Brain health: the benefits of mushrooms



Regular consumption of mushrooms would have a protective effect against the decline in cognitive function: two servings per week is a good pace.

The study (National University of Singapore) covered a thousand seniors followed for seven years. At periodic intervals, the researchers estimated their usual consumption of mushrooms, while evaluating the evolution of their cognitive health (memory, attention, reasoning...). They considered a range of parameters: age, gender, socio-economic status, tobacco, alcohol, hypertension, diabetes, physical exercise, social activities...

Result: Compared to those who eat less than one portion per week, people who consume at least two portions (300 g in total) of mushrooms per week are at a halved risk (-57%) of developing mild cognitive impairment. This results in alterations in cognitive functions, but not to the point of disrupting daily life and compromising autonomy. However, this deficiency can be an early indicator of much more severe degradation, leading to dementia (Alzheimer's disease).

To what can we attribute this beneficial action of mushrooms? Their bioactive components, and in particular, it seems, ergothionein, whose antioxidant and anti-inflammatory properties have already been identified. Other substances would be involved in the protective process. The authors add: "Our data support the hypothesis that fungi may play a role in delaying the neurodegenerative process.
The best ways to cook mushrooms to preserve their nutrients


Mushrooms can be prepared in different ways, but what cooking will best preserve their nutrients?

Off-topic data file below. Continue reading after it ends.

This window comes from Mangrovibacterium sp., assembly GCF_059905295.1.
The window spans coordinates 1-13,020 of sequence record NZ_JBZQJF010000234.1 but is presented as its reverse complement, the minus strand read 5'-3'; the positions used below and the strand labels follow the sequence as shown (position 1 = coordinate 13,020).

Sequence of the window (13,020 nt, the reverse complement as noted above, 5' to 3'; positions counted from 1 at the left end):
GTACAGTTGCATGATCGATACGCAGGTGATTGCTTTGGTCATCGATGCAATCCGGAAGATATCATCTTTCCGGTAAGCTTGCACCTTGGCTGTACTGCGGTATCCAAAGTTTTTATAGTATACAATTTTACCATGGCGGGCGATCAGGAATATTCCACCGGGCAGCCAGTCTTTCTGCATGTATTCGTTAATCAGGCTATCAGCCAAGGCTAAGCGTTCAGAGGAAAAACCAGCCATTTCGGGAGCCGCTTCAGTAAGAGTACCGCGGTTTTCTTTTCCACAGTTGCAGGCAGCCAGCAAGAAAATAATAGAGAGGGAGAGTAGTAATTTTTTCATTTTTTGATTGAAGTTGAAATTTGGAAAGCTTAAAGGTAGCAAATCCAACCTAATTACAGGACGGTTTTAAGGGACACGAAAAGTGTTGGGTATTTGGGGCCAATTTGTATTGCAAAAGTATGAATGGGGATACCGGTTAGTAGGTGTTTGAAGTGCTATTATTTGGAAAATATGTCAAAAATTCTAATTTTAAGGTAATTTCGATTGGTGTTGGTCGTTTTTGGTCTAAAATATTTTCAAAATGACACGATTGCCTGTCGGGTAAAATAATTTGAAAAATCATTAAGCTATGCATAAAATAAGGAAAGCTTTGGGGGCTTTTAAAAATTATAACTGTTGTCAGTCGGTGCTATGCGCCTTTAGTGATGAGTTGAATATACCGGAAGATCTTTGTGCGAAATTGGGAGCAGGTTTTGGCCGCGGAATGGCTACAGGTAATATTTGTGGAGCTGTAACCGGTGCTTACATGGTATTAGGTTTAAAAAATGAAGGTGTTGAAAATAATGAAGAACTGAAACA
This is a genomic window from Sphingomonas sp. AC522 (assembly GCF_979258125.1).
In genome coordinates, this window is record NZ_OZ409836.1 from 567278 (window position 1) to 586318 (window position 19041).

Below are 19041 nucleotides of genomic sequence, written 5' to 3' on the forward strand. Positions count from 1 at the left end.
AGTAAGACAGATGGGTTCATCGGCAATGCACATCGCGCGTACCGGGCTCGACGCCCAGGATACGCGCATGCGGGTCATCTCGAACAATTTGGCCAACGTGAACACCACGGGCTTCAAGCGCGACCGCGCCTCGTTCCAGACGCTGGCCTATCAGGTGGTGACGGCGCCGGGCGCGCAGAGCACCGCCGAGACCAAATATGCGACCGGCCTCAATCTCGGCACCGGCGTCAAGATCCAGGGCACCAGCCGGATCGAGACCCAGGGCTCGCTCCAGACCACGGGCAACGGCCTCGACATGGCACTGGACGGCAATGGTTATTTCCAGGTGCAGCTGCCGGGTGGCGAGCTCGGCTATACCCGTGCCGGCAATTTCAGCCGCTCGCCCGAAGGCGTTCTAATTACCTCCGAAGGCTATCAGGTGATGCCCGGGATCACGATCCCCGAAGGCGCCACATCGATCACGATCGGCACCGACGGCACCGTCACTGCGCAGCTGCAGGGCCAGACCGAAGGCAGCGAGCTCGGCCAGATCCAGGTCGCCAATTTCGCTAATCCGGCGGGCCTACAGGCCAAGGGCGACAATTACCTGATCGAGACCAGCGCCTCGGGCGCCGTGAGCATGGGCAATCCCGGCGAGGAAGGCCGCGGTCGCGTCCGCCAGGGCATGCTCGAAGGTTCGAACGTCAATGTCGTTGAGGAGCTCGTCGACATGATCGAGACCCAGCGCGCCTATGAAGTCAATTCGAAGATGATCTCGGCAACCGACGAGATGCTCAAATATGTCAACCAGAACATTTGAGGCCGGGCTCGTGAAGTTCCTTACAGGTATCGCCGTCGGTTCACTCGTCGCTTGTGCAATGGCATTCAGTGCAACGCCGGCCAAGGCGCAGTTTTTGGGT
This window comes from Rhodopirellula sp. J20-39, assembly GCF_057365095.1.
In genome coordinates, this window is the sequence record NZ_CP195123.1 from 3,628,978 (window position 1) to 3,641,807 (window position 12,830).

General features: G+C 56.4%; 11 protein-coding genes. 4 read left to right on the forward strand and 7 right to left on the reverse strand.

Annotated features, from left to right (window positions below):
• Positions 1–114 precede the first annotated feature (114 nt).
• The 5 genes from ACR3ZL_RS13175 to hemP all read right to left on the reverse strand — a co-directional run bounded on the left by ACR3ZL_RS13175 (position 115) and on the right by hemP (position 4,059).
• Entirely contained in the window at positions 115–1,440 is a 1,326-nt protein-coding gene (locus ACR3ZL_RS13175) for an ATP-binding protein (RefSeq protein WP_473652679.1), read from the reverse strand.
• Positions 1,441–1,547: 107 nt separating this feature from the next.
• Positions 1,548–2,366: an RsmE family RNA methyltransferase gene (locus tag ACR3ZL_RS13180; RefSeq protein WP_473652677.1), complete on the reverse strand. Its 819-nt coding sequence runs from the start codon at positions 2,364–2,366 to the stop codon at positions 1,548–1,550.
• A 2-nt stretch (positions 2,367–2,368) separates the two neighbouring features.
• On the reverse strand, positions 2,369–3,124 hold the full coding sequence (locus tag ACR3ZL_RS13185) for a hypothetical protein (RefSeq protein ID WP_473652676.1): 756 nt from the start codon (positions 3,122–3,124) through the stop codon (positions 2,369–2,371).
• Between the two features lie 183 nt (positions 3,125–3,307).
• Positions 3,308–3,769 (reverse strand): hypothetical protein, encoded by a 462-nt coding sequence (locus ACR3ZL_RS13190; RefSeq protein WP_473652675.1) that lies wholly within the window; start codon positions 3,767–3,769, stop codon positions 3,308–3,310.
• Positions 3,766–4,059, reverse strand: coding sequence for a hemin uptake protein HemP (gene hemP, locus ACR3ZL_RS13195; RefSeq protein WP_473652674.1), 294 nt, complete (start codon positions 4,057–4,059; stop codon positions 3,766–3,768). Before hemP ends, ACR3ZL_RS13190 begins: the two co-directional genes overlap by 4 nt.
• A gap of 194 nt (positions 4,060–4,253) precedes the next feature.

Mushrooms are a source of nutrients that are beneficial to health. They contain fibre, minerals (zinc and selenium), vitamins (B1, B2, B12, C, D and E) and proteins in their own right. They are also an important source of bioactive components such as beta-glucans. However, mushrooms are often heated before being consumed. This raises the question: does the preparation of the fungus influence its nutritional profile?

Cooking mushrooms in oil or water


A recent study evaluated the effect of different cooking methods (water, microwave, grilling and frying) on the nutritional composition, beta-glucan content and antioxidant activity of four types of mushrooms (white mushrooms, shiitake, oyster mushrooms and panicaut oyster mushrooms). Cooked and raw mushrooms were frozen, then their composition and antioxidant activity were studied.

The analysis shows that fried mushrooms contain less protein and carbohydrates, but are richer in fat and energy. Cooking in water increases their beta-glucan content and reduces their protein content. Both methods, frying and water, also reduce the antioxidant power of mushrooms.

The loss of protein and antioxidants generated by these two cooking methods can be explained by the dissolution of substances soluble in water and oil.
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Cooking in the grill or microwave oven


Grilled or microwaved mushrooms had significantly higher levels of polyphenols and antioxidants. Moreover, these cooking methods did not cause any nutritional loss. The addition of a small amount of oil did not cause the loss of nutrients. It even appears to have increased the antioxidant power of mushrooms.

In conclusion, the choice of cooking method is an essential factor in preserving the nutritional value of mushrooms.

Can so-called health fungi be considered as medicines?


Mushrooms have been used in oriental medicine for centuries to treat everything from asthma to gout. Nowadays they are marketed in the West as medicinal fungi capable of preventing certain diseases or stimulating brain function, but there are relatively few human trials to support these claims. Here is what science has to say about it.